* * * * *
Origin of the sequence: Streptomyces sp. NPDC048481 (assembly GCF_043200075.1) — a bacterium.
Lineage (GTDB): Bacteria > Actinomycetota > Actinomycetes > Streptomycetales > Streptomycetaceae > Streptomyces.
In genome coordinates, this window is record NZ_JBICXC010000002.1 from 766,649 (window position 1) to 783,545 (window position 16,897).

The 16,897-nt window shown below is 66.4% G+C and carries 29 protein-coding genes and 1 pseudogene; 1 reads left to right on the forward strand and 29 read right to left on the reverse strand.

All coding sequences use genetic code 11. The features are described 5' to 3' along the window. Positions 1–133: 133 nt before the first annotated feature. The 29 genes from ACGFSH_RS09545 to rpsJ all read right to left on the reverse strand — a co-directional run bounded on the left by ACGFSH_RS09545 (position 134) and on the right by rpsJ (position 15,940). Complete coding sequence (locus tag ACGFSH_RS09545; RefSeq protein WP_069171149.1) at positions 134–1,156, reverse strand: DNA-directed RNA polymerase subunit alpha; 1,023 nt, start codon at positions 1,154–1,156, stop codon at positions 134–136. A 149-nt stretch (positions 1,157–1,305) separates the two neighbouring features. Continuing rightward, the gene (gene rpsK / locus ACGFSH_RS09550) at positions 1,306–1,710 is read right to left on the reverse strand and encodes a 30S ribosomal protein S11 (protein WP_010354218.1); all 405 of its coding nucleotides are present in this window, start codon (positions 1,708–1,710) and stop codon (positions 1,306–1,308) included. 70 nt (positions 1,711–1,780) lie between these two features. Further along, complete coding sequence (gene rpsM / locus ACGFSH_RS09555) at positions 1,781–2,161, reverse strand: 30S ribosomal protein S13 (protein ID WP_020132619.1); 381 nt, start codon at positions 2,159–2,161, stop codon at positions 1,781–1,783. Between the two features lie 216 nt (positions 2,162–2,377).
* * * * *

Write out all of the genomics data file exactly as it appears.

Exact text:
Origin of the sequence: Streptomyces sp. NPDC048481 (assembly GCF_043200075.1) — a bacterium.
Lineage (GTDB): Bacteria > Actinomycetota > Actinomycetes > Streptomycetales > Streptomycetaceae > Streptomyces.
In genome coordinates, this window is record NZ_JBICXC010000002.1 from 766,649 (window position 1) to 783,545 (window position 16,897).

The 16,897-nt window shown below is 66.4% G+C and carries 29 protein-coding genes and 1 pseudogene; 1 reads left to right on the forward strand and 29 read right to left on the reverse strand.

All coding sequences use genetic code 11. The features are described 5' to 3' along the window. Positions 1–133: 133 nt before the first annotated feature. The 29 genes from ACGFSH_RS09545 to rpsJ all read right to left on the reverse strand — a co-directional run bounded on the left by ACGFSH_RS09545 (position 134) and on the right by rpsJ (position 15,940). Complete coding sequence (locus tag ACGFSH_RS09545; RefSeq protein WP_069171149.1) at positions 134–1,156, reverse strand: DNA-directed RNA polymerase subunit alpha; 1,023 nt, start codon at positions 1,154–1,156, stop codon at positions 134–136. A 149-nt stretch (positions 1,157–1,305) separates the two neighbouring features. Continuing rightward, the gene (gene rpsK / locus ACGFSH_RS09550) at positions 1,306–1,710 is read right to left on the reverse strand and encodes a 30S ribosomal protein S11 (protein WP_010354218.1); all 405 of its coding nucleotides are present in this window, start codon (positions 1,708–1,710) and stop codon (positions 1,306–1,308) included. 70 nt (positions 1,711–1,780) lie between these two features. Further along, complete coding sequence (gene rpsM / locus ACGFSH_RS09555) at positions 1,781–2,161, reverse strand: 30S ribosomal protein S13 (protein ID WP_020132619.1); 381 nt, start codon at positions 2,159–2,161, stop codon at positions 1,781–1,783. Between the two features lie 216 nt (positions 2,162–2,377).